FOR Edward E. Baptist, the scandal was a gift. It had taken the Cornell University historian over a dozen years to produce a study tracing the creation of American capitalism to the expan- sion of slavery. It took less than one day for a short book review to turn his 400-page narrative into a cause célèbre.
The inciting review appeared in The Economist magazine. It faulted
Baptist’s study, The Half Has Never Been Told (Basic Books, 2014), for
exaggerating the brutality of bondage based on the questionable testimony of “a few slaves.” Baptist fired back in Politico and The Guardian.
The magazine’s critique, he wrote, “revealed just how many white
people remain reluctant to believe black people about the experience
of being black.” The Economist, widely denounced online, published an
The controversy stimulated both public discussion of slavery and
sales of Baptist’s book. Within academe, though, some think it had
another effect: to squelch debate over The Half Has Never Been Told.
Skeptical scholars may have been wary of criticizing its arguments for
fear of being perceived as apologists for slavery.
That silence is breaking. In a series of recent papers and scholarly
talks, economists, along with some historians, have begun to raise serious questions about Baptist’s scholarship. Their critiques echo parts
of the Economist review, only this time backed up by reams of economic research. The attack is notable because it has expanded beyond The
Half Has Never Been Told to assail the wider movement to which that
Over the past several years, a series of books has reshaped how historians view the connection between slavery and capitalism. These
works show the role that coercion played in bringing about a modern
market system that is more typically identified with freedom. At a
moment of rising frustration with racial and economic inequality,
they have won a level of attention and acclaim that academics dream
about but almost never get. Some think the books’ forensic accounting of how slave labor was stolen may buttress the case for reparations.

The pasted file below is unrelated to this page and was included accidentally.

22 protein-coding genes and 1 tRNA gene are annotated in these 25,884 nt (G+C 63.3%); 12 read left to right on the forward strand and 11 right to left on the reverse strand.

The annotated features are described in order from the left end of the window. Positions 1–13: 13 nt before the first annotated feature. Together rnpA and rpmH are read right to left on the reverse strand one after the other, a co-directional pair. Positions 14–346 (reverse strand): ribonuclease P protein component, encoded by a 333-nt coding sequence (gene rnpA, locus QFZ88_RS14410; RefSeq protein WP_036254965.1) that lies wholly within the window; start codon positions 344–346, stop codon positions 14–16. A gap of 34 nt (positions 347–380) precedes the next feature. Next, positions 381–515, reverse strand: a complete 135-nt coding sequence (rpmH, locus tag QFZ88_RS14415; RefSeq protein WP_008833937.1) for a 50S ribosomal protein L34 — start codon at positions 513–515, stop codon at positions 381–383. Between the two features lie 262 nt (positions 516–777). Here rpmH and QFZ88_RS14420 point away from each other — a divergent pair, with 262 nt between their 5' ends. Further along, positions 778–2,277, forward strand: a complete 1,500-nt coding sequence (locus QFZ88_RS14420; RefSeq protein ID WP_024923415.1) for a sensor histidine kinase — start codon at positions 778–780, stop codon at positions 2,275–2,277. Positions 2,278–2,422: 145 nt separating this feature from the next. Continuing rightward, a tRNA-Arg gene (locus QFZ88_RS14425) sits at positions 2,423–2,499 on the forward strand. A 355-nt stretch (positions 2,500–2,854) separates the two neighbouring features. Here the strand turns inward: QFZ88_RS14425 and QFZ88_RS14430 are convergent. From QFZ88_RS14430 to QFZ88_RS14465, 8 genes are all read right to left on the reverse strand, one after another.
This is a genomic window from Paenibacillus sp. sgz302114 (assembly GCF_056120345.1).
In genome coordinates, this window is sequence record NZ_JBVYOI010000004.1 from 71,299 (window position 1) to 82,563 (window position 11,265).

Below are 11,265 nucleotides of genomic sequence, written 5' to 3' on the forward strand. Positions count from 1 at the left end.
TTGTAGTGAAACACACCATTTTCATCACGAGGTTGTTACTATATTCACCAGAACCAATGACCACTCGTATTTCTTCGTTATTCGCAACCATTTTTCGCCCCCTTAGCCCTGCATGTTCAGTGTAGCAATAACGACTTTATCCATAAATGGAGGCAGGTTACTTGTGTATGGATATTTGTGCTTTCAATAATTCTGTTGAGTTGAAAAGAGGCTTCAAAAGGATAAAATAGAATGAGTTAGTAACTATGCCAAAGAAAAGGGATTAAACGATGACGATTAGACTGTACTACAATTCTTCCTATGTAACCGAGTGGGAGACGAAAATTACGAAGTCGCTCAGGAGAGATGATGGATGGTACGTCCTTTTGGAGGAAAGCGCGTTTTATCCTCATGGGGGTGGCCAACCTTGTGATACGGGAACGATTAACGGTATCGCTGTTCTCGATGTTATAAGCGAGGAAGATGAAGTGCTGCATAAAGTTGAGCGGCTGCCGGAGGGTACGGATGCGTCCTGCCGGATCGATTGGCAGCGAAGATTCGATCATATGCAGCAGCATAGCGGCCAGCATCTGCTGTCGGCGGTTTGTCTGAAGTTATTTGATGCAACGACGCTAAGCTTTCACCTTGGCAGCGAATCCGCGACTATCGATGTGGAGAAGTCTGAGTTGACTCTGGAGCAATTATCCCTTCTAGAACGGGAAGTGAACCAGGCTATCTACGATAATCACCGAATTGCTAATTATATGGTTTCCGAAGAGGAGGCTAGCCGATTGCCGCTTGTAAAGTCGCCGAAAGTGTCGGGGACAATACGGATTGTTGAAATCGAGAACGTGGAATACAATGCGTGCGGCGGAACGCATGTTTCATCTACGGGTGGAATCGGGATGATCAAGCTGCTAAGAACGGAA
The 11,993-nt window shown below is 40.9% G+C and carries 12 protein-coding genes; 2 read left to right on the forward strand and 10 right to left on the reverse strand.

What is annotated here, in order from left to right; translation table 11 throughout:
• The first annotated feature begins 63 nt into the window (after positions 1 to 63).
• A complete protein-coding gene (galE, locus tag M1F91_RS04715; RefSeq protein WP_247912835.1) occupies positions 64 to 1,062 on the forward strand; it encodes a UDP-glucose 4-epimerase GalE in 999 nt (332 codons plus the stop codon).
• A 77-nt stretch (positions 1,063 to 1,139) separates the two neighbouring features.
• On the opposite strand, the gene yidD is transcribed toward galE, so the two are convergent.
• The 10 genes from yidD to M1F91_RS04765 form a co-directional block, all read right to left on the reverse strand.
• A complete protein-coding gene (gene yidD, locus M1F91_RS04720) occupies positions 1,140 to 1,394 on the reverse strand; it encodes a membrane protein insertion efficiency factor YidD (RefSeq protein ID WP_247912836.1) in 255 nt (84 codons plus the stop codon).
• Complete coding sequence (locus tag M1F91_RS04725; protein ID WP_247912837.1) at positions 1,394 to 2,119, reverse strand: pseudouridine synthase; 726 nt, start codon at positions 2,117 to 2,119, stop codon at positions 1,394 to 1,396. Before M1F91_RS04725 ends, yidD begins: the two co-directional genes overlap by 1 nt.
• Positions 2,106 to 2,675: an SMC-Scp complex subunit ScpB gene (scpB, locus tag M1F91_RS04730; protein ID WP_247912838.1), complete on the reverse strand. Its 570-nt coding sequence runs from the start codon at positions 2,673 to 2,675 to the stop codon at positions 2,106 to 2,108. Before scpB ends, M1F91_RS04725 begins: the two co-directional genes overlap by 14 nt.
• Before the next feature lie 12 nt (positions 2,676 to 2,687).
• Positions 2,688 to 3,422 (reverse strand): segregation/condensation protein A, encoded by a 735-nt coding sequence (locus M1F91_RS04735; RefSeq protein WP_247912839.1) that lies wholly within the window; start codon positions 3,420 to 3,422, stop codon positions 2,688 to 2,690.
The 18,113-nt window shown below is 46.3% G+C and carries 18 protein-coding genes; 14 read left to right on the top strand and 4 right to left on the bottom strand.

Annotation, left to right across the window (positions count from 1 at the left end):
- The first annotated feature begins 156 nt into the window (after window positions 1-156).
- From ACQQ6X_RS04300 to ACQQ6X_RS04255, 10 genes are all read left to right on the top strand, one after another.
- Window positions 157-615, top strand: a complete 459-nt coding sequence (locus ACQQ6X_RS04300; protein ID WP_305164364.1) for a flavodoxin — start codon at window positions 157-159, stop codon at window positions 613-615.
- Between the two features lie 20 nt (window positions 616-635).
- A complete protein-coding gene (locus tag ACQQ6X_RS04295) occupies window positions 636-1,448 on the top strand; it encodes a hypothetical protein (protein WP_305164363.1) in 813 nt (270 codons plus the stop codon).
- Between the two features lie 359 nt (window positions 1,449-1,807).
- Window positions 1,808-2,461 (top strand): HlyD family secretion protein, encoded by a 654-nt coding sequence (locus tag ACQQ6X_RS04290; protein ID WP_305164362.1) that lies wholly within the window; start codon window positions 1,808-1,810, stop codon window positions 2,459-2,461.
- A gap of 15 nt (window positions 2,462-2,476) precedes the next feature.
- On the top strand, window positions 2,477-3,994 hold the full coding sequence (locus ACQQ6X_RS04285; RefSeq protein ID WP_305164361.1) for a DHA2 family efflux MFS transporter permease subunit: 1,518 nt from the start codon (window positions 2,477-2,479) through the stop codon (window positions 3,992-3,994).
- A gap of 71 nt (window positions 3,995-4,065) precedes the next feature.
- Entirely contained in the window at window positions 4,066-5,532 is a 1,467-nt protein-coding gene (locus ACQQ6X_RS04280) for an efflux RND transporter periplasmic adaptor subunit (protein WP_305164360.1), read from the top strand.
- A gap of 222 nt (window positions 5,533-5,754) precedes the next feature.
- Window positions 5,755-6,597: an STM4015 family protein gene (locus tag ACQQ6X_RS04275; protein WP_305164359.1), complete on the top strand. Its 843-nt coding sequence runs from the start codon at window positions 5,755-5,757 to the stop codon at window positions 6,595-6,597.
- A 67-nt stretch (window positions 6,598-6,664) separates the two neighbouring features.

What the economists are now assembling amounts to a battering
ram aimed at the empirical foundations of these studies, which in-
clude Walter Johnson’s River of Dark Dreams: Slavery and Empire in
the Cotton Kingdom (Harvard University Press) and Sven Beckert’s
Empire of Cotton: A Global History (Knopf). The critics, whose own
scholarship stakes out similar turf, say the new histories are riddled
with errors, make overblown claims, or distort evidence to suit their
“The shocking thing is how far they have deviated from the traditional strengths of history, in terms of using evidence and evaluating
arguments,” says Paul W. Rhode, who chairs the economics department at the University of Michigan at Ann Arbor and until recently
served as co-editor of The Journal of Economic History.
The clash is a reckoning for two disciplines that have long developed in isolation. Some researchers believe that economic history
would gain strength if historians and economists worked together.
By September, though, the sniping over slavery had gotten so nasty
that one scholar trying to build bridges between the camps, Caitlin Rosenthal, described herself as “kind of terrified.” Rosenthal, a
historian at the University of California at Berkeley, was about to
visit Dartmouth College to speak at a public debate in which Baptist
would confront the economists face to face. “I have no idea what’s
going to happen,” she said, adding, “It’s possible that it’s going to just
THE BEST WAY to understand this fight is to take a closer look at the book that has caused the most friction, The Half Has Never Been Told. When you think about the slave trade, what probably comes to mind are the voyages that brought some 600,000 to 650,000 African captives across the Atlantic to the
territories that would eventually become the United States. The heart
of Baptist’s study is a different slave migration, one that took place
within those states.
Between about 1790 and 1860, traders and owners moved some one
million enslaved people from older states like Virginia and Maryland
to newer territories within the South’s dynamically expanding cotton
economy. The slaves were marched in chains or shipped on boats to
lands the U.S. had acquired from other empires and cleared of native
peoples. At first, they ended up in Georgia, Kentucky, Tennessee, and
Continued on Following Page
THE GRANGER COLLECTION